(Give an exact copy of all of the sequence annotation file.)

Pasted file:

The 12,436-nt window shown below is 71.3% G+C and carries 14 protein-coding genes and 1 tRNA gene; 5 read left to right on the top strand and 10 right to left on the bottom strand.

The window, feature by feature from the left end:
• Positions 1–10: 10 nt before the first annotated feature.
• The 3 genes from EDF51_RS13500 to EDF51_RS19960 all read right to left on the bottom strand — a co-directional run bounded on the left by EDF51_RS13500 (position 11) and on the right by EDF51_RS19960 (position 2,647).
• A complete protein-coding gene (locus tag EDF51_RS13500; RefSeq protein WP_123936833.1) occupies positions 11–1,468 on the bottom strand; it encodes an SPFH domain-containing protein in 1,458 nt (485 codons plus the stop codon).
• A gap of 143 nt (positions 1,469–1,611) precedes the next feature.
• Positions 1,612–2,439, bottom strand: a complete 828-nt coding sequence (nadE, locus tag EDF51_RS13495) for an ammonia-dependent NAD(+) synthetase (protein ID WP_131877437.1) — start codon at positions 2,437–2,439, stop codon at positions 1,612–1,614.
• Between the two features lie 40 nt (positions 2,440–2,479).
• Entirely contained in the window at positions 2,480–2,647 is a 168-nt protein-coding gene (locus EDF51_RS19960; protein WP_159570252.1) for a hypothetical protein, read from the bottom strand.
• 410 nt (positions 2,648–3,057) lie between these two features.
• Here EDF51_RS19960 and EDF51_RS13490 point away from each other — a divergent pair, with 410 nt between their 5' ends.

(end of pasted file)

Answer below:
The 12,436-nt window shown below is 71.3% G+C and carries 14 protein-coding genes and 1 tRNA gene; 5 read left to right on the top strand and 10 right to left on the bottom strand.

The window, feature by feature from the left end:
• Positions 1–10: 10 nt before the first annotated feature.
• The 3 genes from EDF51_RS13500 to EDF51_RS19960 all read right to left on the bottom strand — a co-directional run bounded on the left by EDF51_RS13500 (position 11) and on the right by EDF51_RS19960 (position 2,647).
• A complete protein-coding gene (locus tag EDF51_RS13500; RefSeq protein WP_123936833.1) occupies positions 11–1,468 on the bottom strand; it encodes an SPFH domain-containing protein in 1,458 nt (485 codons plus the stop codon).
• A gap of 143 nt (positions 1,469–1,611) precedes the next feature.
• Positions 1,612–2,439, bottom strand: a complete 828-nt coding sequence (nadE, locus tag EDF51_RS13495) for an ammonia-dependent NAD(+) synthetase (protein ID WP_131877437.1) — start codon at positions 2,437–2,439, stop codon at positions 1,612–1,614.
• Between the two features lie 40 nt (positions 2,440–2,479).
• Entirely contained in the window at positions 2,480–2,647 is a 168-nt protein-coding gene (locus EDF51_RS19960; protein WP_159570252.1) for a hypothetical protein, read from the bottom strand.
• 410 nt (positions 2,648–3,057) lie between these two features.
• Here EDF51_RS19960 and EDF51_RS13490 point away from each other — a divergent pair, with 410 nt between their 5' ends.